Third, your other reasons for holding cash may be valid; it’s always wise to save enough for a rainy day. If 40% cash seems prudent for your needs, so be it. But it’s unclear to me whether the ETFs you mention are included in that cash portion or not. Those are decidedly not cash, and here’s my opinion on them.
EEM (iShares Emerging Market ETF yielding 1.7%) just fell out of a consolidation zone, and I see little reason to hold it.
JNK (Barclay’s High-Yield Bond ETF yielding 6.7%) is okay if you really need the income. But you don’t, so I recommend stocks with far more upside potential instead.
QQQ (PowerShares Nasdaq ETF, with no yield) is okay, mainly because we’re in a bull market.
PUW (PowerShares WilderHill Progressive Energy ETF yielding 0.7%) is good now, but I’d use technical tools to sell when it weakens.
Fourth, it’s interesting that you credit/blame the Fed for today’s low yields. I think it’s more appropriate to credit the market itself, namely the pervasive appetite for safety that has driven money from stocks to bonds since the market top in 2000, putting an exclamation point on a 32-year downtrend in interest rates. This is a time you will remember decades from now—and perhaps use as a benchmark—just as I look back on the 1970s, when rampant inflation was the biggest worry of investors.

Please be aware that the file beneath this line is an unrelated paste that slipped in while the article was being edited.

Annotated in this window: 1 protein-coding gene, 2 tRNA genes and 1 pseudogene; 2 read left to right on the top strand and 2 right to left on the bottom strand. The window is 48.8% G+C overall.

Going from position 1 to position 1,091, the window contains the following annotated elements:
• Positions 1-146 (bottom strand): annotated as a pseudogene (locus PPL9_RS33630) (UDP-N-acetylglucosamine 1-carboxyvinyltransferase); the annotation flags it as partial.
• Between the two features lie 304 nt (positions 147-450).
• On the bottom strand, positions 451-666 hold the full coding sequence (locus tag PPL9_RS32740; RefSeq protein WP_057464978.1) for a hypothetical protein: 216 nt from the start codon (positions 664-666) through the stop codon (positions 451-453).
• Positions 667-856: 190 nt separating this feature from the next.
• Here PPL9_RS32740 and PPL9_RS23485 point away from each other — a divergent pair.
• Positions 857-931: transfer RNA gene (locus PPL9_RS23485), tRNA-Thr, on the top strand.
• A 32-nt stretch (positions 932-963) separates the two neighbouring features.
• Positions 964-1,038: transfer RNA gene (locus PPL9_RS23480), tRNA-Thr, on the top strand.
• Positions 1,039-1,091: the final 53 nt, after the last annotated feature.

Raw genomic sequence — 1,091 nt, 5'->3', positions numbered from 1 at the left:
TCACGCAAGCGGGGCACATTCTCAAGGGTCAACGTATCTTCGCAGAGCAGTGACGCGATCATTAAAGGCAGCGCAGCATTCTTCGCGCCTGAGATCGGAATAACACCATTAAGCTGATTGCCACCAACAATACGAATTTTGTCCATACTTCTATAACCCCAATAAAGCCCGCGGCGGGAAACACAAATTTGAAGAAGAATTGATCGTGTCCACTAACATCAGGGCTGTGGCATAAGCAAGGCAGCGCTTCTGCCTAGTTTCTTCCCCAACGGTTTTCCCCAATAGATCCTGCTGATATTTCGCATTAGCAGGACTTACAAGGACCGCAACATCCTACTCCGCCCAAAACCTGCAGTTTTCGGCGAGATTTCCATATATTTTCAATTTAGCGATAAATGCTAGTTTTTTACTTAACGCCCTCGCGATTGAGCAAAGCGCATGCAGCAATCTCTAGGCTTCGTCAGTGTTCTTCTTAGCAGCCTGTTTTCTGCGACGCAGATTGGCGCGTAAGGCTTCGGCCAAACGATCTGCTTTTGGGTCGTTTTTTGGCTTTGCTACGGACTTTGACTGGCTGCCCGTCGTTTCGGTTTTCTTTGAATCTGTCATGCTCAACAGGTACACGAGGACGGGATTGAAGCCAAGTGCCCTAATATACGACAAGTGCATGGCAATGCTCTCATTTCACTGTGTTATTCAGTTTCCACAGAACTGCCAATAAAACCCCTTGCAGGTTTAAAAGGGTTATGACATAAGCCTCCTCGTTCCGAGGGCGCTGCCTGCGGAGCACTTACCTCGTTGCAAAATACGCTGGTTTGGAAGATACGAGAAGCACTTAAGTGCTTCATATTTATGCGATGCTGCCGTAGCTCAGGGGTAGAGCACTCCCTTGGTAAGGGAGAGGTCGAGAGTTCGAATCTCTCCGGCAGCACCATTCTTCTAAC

Fifth, and biggest of all, I think you’re making a mistake in looking for high yields from ETFs today, particularly because it’s impossible to get high yields safely.
What you should really be looking for, particularly because you have decades of investing ahead, is great growth stocks that can multiply your investment many times using the magic of compound growth, while you avoid paying taxes until you sell them. As a young person, you’re in the perfect position to discover fast-growing companies that are providing something revolutionary and that have the potential to multiply manyfold.
Finally, to get to your question about screening ETFs, we have no expertise in that. In favorable markets I like simple leveraged ETFs like SSO (ProShares Ultra S&P 500). And in unfavorable markets, I like cash.
If you’re set on using ETFs, Cabot ETF Investing System has a great market-beating record, using a system of sector selection and market timing. It’s simple, and it works. But for someone with your appetite for research, it wouldn’t be intellectually stimulating.
What I suggest is trying a subscription to our flagship advisory, Cabot Market Letter, which combines stock selection, market timing and educational features. In fact, as thanks for a stimulating letter, I’ve signed you up for a free year’s subscription to get started. I wish you many decades of successful investing.
— Advertisement —
Now You Can Beat Wall Street at Their Own Game With Far Less Risk!